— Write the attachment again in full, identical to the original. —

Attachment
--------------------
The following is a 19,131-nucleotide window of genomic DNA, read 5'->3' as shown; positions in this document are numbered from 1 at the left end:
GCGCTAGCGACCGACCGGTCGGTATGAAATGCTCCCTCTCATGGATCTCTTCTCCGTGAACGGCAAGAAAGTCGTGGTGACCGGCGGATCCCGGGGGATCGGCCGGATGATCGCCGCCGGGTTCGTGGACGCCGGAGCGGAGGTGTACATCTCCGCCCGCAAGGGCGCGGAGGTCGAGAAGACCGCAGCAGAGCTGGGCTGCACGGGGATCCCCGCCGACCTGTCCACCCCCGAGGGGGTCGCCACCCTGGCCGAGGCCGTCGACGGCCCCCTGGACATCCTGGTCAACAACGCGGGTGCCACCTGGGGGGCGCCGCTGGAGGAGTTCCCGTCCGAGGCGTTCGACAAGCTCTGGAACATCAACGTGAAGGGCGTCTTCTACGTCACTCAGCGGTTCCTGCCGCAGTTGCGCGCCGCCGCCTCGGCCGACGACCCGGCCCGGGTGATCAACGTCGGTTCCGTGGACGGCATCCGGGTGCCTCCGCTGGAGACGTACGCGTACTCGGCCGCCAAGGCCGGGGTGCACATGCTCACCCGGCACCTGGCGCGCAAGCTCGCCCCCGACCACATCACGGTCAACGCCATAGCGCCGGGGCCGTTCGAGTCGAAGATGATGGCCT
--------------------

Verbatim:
The following is a 19,131-nucleotide window of genomic DNA, read 5'->3' as shown; positions in this document are numbered from 1 at the left end:
GCGCTAGCGACCGACCGGTCGGTATGAAATGCTCCCTCTCATGGATCTCTTCTCCGTGAACGGCAAGAAAGTCGTGGTGACCGGCGGATCCCGGGGGATCGGCCGGATGATCGCCGCCGGGTTCGTGGACGCCGGAGCGGAGGTGTACATCTCCGCCCGCAAGGGCGCGGAGGTCGAGAAGACCGCAGCAGAGCTGGGCTGCACGGGGATCCCCGCCGACCTGTCCACCCCCGAGGGGGTCGCCACCCTGGCCGAGGCCGTCGACGGCCCCCTGGACATCCTGGTCAACAACGCGGGTGCCACCTGGGGGGCGCCGCTGGAGGAGTTCCCGTCCGAGGCGTTCGACAAGCTCTGGAACATCAACGTGAAGGGCGTCTTCTACGTCACTCAGCGGTTCCTGCCGCAGTTGCGCGCCGCCGCCTCGGCCGACGACCCGGCCCGGGTGATCAACGTCGGTTCCGTGGACGGCATCCGGGTGCCTCCGCTGGAGACGTACGCGTACTCGGCCGCCAAGGCCGGGGTGCACATGCTCACCCGGCACCTGGCGCGCAAGCTCGCCCCCGACCACATCACGGTCAACGCCATAGCGCCGGGGCCGTTCGAGTCGAAGATGATGGCCT